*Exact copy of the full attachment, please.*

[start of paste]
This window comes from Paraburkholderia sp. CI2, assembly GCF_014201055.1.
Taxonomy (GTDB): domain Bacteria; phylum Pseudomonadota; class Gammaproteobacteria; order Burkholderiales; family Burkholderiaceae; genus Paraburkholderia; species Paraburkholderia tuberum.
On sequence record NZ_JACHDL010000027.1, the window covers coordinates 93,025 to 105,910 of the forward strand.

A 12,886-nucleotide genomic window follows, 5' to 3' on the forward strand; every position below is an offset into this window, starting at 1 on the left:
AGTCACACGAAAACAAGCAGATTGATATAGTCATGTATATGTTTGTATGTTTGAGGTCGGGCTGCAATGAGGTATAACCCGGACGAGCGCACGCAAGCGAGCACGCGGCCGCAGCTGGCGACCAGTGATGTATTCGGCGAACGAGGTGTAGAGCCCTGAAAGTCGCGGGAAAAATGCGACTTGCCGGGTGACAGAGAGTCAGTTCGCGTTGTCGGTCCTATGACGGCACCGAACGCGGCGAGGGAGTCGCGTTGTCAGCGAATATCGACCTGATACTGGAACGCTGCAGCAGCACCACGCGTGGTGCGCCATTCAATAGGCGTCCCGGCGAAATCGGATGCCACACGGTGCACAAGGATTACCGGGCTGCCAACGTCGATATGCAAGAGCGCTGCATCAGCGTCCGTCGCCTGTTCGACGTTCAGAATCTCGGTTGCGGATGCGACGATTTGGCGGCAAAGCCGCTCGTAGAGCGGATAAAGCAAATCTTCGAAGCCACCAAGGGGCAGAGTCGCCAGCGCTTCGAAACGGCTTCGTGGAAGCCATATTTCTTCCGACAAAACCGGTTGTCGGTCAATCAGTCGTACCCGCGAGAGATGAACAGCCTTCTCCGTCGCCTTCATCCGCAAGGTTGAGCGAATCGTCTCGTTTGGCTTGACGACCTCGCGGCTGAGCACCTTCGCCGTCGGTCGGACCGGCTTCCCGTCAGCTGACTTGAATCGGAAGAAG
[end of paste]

This window comes from Paraburkholderia sp. CI2, assembly GCF_014201055.1.
Taxonomy (GTDB): domain Bacteria; phylum Pseudomonadota; class Gammaproteobacteria; order Burkholderiales; family Burkholderiaceae; genus Paraburkholderia; species Paraburkholderia tuberum.
On sequence record NZ_JACHDL010000027.1, the window covers coordinates 93,025 to 105,910 of the forward strand.

A 12,886-nucleotide genomic window follows, 5' to 3' on the forward strand; every position below is an offset into this window, starting at 1 on the left:
AGTCACACGAAAACAAGCAGATTGATATAGTCATGTATATGTTTGTATGTTTGAGGTCGGGCTGCAATGAGGTATAACCCGGACGAGCGCACGCAAGCGAGCACGCGGCCGCAGCTGGCGACCAGTGATGTATTCGGCGAACGAGGTGTAGAGCCCTGAAAGTCGCGGGAAAAATGCGACTTGCCGGGTGACAGAGAGTCAGTTCGCGTTGTCGGTCCTATGACGGCACCGAACGCGGCGAGGGAGTCGCGTTGTCAGCGAATATCGACCTGATACTGGAACGCTGCAGCAGCACCACGCGTGGTGCGCCATTCAATAGGCGTCCCGGCGAAATCGGATGCCACACGGTGCACAAGGATTACCGGGCTGCCAACGTCGATATGCAAGAGCGCTGCATCAGCGTCCGTCGCCTGTTCGACGTTCAGAATCTCGGTTGCGGATGCGACGATTTGGCGGCAAAGCCGCTCGTAGAGCGGATAAAGCAAATCTTCGAAGCCACCAAGGGGCAGAGTCGCCAGCGCTTCGAAACGGCTTCGTGGAAGCCATATTTCTTCCGACAAAACCGGTTGTCGGTCAATCAGTCGTACCCGCGAGAGATGAACAGCCTTCTCCGTCGCCTTCATCCGCAAGGTTGAGCGAATCGTCTCGTTTGGCTTGACGACCTCGCGGCTGAGCACCTTCGCCGTCGGTCGGACCGGCTTCCCGTCAGCTGACTTGAATCGGAAGAAG